But, I do want to smile big for me and for you for this Valentine’s Day. For you, have a wonderful Valentine’s Day. I hope it brings you all you want it to. For me, I am grateful I woke up. I see the beautiful snow falling. I can still walk today, and I can still function.

So raise those heart-shaped glasses and let’s toast to each other, for happiness, love, peace, and joy!


valentine doll


Valentine’s Day

Roses are red

Violets are blue

Did you know

That I love you?

Remember saying this when you were a young girl, waiting to fall in love?


roses_bouquet_3518Today, most of us reading this post have grown-up. Some have loved, lost loves or not found love. Valentine’s Day isn’t what we had thought it would be for ever and ever. The next poem below is one that I wrote for all of the rest who know what it is like to be alone on the Lover’s day of the year.

Valentine’s Day

I dreamed of you for many years

You broke my heart and I shed tears

My heart is broken yet today

When Jesus took you far away

Then there was the one man of all

I never met him but I didn’t  fall

Woman and woman, man and man

Love feels the same in love’s plan

But because I have these feelings deep

And I don’t have a mate with me to see

I think that I will pass on cards

I think I will push this holiday far

To all those lucky enough to be

In a relationship for all the world to see

I wish you Happy Valentine’s day

I hope you are happy in every way.

Written by,

Terry Shepherd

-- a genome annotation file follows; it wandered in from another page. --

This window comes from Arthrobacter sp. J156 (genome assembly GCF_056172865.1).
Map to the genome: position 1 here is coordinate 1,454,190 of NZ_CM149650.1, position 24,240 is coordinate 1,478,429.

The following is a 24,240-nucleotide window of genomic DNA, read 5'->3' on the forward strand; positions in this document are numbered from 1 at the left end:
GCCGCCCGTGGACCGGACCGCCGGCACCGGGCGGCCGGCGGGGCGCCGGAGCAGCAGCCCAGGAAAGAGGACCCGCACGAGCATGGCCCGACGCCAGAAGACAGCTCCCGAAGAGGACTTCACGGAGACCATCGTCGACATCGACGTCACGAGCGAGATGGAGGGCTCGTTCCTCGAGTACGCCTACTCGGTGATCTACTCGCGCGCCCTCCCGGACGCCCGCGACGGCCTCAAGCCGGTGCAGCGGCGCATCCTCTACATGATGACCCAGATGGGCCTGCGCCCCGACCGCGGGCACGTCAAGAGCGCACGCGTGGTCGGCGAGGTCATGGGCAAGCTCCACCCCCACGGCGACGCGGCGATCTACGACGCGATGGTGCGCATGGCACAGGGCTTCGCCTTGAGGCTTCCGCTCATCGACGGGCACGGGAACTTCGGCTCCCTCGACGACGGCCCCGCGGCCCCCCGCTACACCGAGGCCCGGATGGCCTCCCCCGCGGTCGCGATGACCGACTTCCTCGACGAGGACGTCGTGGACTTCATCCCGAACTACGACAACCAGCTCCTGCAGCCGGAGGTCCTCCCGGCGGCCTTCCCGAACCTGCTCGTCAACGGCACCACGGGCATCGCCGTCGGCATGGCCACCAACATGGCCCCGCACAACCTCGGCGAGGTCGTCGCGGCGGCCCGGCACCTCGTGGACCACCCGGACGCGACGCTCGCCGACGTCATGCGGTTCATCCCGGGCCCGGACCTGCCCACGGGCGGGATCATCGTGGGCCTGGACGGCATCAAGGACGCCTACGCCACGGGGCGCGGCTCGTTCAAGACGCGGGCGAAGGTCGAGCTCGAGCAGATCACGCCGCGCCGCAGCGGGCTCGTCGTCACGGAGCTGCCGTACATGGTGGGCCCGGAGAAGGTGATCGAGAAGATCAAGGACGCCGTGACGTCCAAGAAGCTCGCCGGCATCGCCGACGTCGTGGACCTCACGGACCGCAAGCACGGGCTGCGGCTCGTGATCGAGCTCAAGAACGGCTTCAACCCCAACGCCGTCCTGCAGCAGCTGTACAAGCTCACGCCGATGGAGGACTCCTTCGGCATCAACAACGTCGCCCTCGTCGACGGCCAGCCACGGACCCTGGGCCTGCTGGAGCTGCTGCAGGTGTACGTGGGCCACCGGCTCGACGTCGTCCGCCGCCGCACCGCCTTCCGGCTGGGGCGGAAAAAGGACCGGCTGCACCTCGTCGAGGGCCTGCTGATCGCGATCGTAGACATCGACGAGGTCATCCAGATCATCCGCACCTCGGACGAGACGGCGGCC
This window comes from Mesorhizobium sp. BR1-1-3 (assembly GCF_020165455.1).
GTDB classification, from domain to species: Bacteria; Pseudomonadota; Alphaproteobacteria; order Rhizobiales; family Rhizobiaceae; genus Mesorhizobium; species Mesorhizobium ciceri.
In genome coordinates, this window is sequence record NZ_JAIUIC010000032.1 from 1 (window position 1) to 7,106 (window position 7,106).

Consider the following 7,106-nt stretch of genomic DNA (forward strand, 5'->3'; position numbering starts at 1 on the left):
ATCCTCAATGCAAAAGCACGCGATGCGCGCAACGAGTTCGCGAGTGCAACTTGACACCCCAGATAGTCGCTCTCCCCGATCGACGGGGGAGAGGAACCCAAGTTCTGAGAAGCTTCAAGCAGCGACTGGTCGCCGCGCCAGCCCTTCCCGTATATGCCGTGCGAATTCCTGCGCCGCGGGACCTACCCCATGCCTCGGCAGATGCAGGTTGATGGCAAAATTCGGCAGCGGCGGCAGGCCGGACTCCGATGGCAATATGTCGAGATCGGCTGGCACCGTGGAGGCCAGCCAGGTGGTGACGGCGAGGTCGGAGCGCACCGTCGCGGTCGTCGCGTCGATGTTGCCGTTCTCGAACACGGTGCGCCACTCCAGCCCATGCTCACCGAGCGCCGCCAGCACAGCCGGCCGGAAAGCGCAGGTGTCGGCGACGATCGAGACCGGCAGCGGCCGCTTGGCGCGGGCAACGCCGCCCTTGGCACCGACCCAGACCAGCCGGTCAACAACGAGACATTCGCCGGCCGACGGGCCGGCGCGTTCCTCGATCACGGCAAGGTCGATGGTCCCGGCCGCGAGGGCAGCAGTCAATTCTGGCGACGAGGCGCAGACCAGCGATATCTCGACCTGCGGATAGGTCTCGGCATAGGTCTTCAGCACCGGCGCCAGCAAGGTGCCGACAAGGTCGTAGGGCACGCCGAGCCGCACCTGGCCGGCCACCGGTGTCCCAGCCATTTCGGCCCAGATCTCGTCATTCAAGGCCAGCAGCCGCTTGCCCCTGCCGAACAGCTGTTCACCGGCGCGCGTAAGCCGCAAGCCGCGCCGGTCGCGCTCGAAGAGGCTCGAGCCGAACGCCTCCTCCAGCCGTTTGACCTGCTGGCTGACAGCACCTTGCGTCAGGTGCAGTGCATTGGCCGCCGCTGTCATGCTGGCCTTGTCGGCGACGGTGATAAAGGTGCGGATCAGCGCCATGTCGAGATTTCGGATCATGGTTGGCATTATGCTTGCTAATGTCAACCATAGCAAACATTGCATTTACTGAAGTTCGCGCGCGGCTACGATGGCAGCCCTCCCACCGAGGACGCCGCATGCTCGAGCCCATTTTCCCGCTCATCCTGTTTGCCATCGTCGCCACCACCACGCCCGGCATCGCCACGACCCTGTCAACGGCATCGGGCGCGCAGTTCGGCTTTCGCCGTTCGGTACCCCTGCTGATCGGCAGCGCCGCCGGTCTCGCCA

Be My Valentine

Magical, mystical

Heart beats a flutter

Dancing, prancing

Words all a stutter

Love in the air

Snowflakes on my tongue

Spinning, swirling

My soul is yours to wear

Valentine, my sweet valentine

Come dance with thee

Let’s soar to the skies

Just you and me.

Written by,

Terry Shepherd








My Valentine

Counting down the days before her baby came back and into her arms. Just thinking of him, the picture in her mind brought a smile wide as the ocean and dimples as deep as a baby’s cheeks.

They sat side by side in elementary school. In high school he asked her for a date. The two knew they were meant to be. He had seen her fall and scrape  her knees. She had seen him missing his two front teeth.

They danced their first Junior High party together. They sneaked their first kiss under the elm tree. They wrote love letters each night and before first class started each had the others in their hands.

His parents were modern. Her parents were strict. The two weren’t allowed to date until she was 16. He drove his parents car up to her sidewalk. When he rang the doorbell and she opened the door he had one single, red rose that he gave her.

They went to a pizza joint for supper and then went to the Roller Dome for skating. Holding hands on all couples dance; they fell more in love than ever. Taking her home he held her gently in his arms and he kissed her nose.

She wrapped her arms around him. He kissed her on her lips and the two explored each others mouths. The porch light flickered on and off. She knew it was her cue to return inside. He touched her cheek with his hand and kissing her nose he jumped out of his door and walked her to the front door.

For the next three  years they dated every Friday and Saturday night. They went roller skating, to the movies, to football and basketball games. During the week nights it was study time. Her parents insisted she get an education before considering serious commitments to any gentleman.

The days flew by and soon it was graduation day. They visited each others homes for parties  From that day forward the two worked  and spent all the time together they were allowed.

One day when it was smoldering outside he walked to her front door. When she opened it tears flowed down his cheeks as he handed her the white envelope. He followed her to the sun room and she opened it up and read the letter.

She looked up and saw his tears still streaming and felt her own cheeks become wet. He was leaving. He was being shipped off for the military. They had one week left to be together before they said their goodbyes.